Dick’s CEO: We ‘Expect Backlash,’ But ‘Don’t Want To Be Part Of This Story Any Longer’

Dick’s Sporting Goods CEO Edward Stack said Wednesday that his company “expect(s) backlash” from the hunting community for its decision to halt sales of assault rifles and not sell guns to anyone under 21.

But his company no longer wants to be part of the narrative surrounding mass shootings, he said.

Our hearts went out to those kids and to their parents,” he told CNN Wednesday, referencing the students and parents from Marjory Stoneman Douglas High School who have been advocating for gun control since 17 people were killed in a shooting at their school earlier this month. “Everybody talks about thoughts and prayers going out to them, and that’s great, but that doesn’t really do anything. We felt we needed to take a stand and do this.”

Stack, a gun owner, acknowledged that the hunting community is an important part of their business and there will “no doubt” be a large swath of customers angered by their decision, but he said the management team was inspired by the bravery of the teens who have been vocal about gun policy reform since the massacre.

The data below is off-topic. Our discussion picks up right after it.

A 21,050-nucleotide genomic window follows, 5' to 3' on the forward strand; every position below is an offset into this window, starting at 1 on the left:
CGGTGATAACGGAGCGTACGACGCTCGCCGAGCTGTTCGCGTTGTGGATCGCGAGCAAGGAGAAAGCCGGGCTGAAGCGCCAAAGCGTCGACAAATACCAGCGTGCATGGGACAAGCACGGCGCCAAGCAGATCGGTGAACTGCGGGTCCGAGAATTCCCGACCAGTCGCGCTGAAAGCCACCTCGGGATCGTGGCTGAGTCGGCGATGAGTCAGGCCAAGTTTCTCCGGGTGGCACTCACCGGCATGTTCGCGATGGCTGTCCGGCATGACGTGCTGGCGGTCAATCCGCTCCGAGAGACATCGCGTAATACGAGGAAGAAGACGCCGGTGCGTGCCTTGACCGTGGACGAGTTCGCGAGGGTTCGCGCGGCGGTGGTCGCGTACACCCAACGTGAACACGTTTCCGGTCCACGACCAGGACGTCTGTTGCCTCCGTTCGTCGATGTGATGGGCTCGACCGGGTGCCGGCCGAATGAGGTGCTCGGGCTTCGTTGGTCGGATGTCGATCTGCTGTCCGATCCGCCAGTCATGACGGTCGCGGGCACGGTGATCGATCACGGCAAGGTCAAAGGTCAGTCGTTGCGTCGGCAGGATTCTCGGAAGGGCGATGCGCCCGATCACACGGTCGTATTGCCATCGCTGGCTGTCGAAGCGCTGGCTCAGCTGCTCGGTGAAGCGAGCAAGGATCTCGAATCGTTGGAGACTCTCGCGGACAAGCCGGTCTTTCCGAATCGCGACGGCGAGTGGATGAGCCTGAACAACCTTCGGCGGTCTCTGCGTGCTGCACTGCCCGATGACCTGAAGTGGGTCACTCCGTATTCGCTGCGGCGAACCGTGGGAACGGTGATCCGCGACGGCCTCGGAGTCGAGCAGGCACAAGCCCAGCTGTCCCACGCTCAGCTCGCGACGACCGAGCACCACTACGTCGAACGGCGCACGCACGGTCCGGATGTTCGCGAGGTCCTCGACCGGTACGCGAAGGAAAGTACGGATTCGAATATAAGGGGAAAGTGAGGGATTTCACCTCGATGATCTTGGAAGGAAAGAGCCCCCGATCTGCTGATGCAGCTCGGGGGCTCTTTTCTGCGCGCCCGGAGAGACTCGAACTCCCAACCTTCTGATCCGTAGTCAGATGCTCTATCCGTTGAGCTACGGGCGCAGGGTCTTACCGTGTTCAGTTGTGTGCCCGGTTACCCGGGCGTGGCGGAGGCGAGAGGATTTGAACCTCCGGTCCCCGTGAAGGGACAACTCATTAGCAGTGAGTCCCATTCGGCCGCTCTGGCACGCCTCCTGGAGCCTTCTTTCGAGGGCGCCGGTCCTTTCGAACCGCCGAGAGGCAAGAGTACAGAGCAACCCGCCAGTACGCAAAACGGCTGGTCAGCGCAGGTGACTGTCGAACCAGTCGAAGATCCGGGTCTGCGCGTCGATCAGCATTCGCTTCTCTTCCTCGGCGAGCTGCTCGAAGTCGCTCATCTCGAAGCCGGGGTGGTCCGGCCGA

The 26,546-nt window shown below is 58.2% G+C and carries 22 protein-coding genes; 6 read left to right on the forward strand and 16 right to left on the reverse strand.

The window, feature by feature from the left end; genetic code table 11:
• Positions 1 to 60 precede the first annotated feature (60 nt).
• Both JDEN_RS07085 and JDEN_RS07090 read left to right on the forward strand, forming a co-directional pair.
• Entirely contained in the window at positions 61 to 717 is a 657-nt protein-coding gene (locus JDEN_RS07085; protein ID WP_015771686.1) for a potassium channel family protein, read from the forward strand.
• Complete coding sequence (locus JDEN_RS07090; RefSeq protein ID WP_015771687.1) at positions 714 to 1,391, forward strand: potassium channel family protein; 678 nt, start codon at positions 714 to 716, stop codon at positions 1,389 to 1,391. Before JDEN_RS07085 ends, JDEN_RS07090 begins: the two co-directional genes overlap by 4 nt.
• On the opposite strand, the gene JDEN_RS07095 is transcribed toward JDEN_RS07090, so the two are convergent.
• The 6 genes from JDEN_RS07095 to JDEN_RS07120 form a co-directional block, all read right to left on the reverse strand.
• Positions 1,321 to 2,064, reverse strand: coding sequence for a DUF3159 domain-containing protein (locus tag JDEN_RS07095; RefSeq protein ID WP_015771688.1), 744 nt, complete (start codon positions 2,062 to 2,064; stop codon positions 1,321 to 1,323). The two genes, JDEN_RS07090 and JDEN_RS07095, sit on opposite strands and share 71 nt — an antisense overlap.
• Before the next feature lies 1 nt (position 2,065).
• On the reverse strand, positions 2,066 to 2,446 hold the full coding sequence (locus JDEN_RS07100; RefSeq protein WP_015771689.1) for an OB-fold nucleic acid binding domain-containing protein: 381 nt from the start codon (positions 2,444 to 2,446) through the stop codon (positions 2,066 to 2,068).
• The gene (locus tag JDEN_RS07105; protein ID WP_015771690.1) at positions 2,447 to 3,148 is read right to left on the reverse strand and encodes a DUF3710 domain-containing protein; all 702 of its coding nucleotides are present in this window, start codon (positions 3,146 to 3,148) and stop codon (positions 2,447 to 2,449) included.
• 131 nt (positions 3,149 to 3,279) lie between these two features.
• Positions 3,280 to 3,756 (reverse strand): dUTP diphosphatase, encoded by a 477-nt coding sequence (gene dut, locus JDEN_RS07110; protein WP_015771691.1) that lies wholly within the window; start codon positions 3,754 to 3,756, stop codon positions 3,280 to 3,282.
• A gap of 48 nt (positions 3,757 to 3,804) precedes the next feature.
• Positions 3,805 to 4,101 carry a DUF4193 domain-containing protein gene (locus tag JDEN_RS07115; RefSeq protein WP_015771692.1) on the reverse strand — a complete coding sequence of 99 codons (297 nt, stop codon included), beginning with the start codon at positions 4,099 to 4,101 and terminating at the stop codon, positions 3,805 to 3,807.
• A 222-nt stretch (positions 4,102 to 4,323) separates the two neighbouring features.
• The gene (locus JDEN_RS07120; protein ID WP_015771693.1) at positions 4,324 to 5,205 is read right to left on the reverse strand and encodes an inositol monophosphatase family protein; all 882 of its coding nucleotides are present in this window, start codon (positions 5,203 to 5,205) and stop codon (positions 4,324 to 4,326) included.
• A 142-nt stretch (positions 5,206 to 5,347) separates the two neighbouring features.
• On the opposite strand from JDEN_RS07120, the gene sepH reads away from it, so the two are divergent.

When you look at those kids and their parents and the grief everyone is going through, we don’t want to be a part of this story any longer,” he said.

Last November, the alleged gunman, a 19-year-old former student of the high school, legally purchased a gun from Dick’s Sporting Goods, Stack said. The weapon was not the same guns he used in the school attack, but Stack said company officials “had a pit in our stomach” when they found out.

We looked at this and we went back and we did everything by the book that we were supposed to do from a legal standpoint,” he said. “We followed everything we were supposed to do, and somehow this kid was still able to buy a gun from us. … We need a responsibility to these kids, and we decided we’re not going to sell these anymore.”

After the mass shooting at Sandy Hook Elementary School five years ago, the company decided to suspend its sales of assault rifles, but the decision didn’t stick. Stack said that won’t be the case this time.

We concluded that, if these kids are brave enough to organize and do what they’re doing, we should be brave enough to take the stand and that’s what we’ve done,” he said.  

Watch a portion of the interview below:

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